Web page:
It is important to keep those characteristics in mind when considering a breed. For example, working dogs were bred to perform specific jobs. They tend to have good stamina and are independent thinkers, which can make them a little more challenging to train. The toy breeds were bred to provide company for people of leisure which means they tend to be smaller in stature, make great lap dogs, and may not be the best choice if you are a high energy person that likes to go all day long and you expect to have your dog go with you (unless you want to carry them in a baby tote strapped to your chest).
If you like to spend the day hiking and riding your bike and hope the dog can go with you, then you may want to consider a breed that has a higher energy level. Consider one of the working, sporting, or herding breeds of dogs, such as golden retrievers, Labradors, spaniels, setters, and border collies. These dogs tend to have lots of energy and enjoy being on the go.
Likewise, if you prefer to spend your time reading a book or watching movies, you may want to consider a breed from the non-sporting or toy group. These breeds tend to be more laid back and are often times quite happy to be lap dogs. Breeds such as Cavalier King Charles Spaniels, Chihuahuas, pugs, and yorkies tend to fit into this category.
Breed and Grooming Requirements
When considering a dog, decide if you want a long or short-haired dog. Short-haired dogs require very little grooming, and their coats are easy to care for. However, don’t fall into the erroneous thinking that short-haired dogs don’t shed. Dogs shed and you will have dog hair in your home that requires additional cleaning.
Likewise, keep in mind that Pekingese, shih tzus, collies, or sheepdogs, with those long flowing locks, are beautiful to see but require lots of time for brushing and combing to keep those locks flowing and knot free. While you can take your dog to a groomer for regular grooming, you will still need to brush and comb those locks frequently between professional grooming to keep your pet’s hair from tangling and matting.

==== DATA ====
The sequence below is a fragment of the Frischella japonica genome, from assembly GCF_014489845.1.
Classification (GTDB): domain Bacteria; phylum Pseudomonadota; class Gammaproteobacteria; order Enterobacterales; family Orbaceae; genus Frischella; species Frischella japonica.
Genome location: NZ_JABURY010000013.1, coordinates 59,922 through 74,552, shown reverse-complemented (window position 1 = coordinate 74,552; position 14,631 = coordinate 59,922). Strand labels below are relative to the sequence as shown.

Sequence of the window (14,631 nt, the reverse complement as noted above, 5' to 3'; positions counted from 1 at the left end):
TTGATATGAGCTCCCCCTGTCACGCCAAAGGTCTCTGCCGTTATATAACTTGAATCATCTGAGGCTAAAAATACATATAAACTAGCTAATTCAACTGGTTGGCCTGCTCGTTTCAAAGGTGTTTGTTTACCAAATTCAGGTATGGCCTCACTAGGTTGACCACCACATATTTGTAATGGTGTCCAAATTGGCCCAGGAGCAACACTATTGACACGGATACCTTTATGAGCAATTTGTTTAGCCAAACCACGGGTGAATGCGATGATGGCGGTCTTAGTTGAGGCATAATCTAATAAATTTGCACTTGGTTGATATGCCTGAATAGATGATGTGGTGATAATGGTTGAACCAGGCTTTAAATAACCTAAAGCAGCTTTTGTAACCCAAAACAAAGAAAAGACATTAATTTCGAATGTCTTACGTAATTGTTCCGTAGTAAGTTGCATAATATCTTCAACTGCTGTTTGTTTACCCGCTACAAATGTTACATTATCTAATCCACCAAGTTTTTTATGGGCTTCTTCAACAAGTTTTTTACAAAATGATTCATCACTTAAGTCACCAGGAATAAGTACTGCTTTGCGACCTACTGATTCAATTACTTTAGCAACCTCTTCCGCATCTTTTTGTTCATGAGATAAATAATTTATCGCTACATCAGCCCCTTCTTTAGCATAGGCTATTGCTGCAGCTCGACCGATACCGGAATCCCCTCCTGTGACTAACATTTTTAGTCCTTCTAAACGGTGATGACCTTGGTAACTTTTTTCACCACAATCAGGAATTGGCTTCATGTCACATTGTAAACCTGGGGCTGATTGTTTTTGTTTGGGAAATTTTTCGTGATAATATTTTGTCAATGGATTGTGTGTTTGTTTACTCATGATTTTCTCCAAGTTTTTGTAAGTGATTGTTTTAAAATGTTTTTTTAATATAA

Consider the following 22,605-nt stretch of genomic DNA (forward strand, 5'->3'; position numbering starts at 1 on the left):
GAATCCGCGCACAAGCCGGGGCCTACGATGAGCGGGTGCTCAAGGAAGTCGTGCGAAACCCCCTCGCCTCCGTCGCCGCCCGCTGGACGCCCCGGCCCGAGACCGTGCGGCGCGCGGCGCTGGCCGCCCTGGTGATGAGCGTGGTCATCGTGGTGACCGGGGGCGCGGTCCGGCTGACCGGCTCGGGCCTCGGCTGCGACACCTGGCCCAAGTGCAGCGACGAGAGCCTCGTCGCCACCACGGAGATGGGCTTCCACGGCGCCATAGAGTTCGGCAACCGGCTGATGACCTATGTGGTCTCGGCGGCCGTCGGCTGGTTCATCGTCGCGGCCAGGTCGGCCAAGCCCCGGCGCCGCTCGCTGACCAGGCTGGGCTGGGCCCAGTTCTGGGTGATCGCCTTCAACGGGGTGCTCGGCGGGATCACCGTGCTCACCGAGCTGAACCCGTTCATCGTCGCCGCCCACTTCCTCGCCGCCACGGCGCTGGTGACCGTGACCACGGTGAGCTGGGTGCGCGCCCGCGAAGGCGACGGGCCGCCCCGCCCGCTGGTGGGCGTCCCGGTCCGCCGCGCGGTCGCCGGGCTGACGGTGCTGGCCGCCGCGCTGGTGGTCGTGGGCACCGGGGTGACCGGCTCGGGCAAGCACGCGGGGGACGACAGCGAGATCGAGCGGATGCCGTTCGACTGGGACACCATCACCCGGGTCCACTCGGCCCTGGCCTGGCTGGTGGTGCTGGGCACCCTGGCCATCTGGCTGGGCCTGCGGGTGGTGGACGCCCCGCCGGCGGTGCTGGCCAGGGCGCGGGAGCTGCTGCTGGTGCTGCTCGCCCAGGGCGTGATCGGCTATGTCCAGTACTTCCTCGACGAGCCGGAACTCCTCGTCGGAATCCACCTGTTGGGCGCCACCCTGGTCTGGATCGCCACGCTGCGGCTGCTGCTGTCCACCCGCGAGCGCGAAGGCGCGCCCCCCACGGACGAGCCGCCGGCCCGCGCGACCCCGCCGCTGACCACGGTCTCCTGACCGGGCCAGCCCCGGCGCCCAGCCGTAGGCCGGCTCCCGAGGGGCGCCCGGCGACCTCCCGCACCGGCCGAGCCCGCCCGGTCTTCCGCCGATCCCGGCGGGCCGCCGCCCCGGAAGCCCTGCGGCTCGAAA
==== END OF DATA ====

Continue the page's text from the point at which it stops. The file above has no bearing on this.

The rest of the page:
Breeds that require regular grooming can be an added expense. These breeds include poodles, bichon frises, cock-a-poos, Portuguese water dogs, and more. Regular grooming is usually every 6-8 weeks, to keep them looking their best.
When considering a dog, honestly evaluate your family dynamics. If you have small children, adding a dog will be similar to adding another child. Do you have time for a dog? No matter how much the children promise to feed, water, and walk the dog, we all know Mom and Dad are really the ones that will be caring for the dog.
Speaking of children, keep in mind that some breeds are inherently better with children than others. Those breeds with easy going personalities and lots of energy, such as golden retrievers and Labradors, tend to be great family dogs.
While it’s nice to get a puppy and have them mature with the kids, don’t overlook the benefits of a slightly older dog. An older dog will be through the chewing stage and probably housebroken which is a big plus. A dog that is 1-2 years old is young enough to grow with the kiddies and provide years of friendship yet spare you the housebreaking time and chewing worries.
Taking the time to research dogs is well worth the effort involved. Keep in mind that each dog is an individual, just like people, and may not match a particular breed profile exactly. While this article frequently mentions purebreds, I am by no means pushing purebred dogs. Mixed breeds make wonderful companions and often times have fewer medical problems than their purebred counterparts.
You will be spending the next 10-12 years sharing your life with this four-footed friend. Making sure that they fit into the lifestyle and activity level of you and your family, and you can meet the needs of the dog will make happier, healthier lives for everyone involved – both human and canine.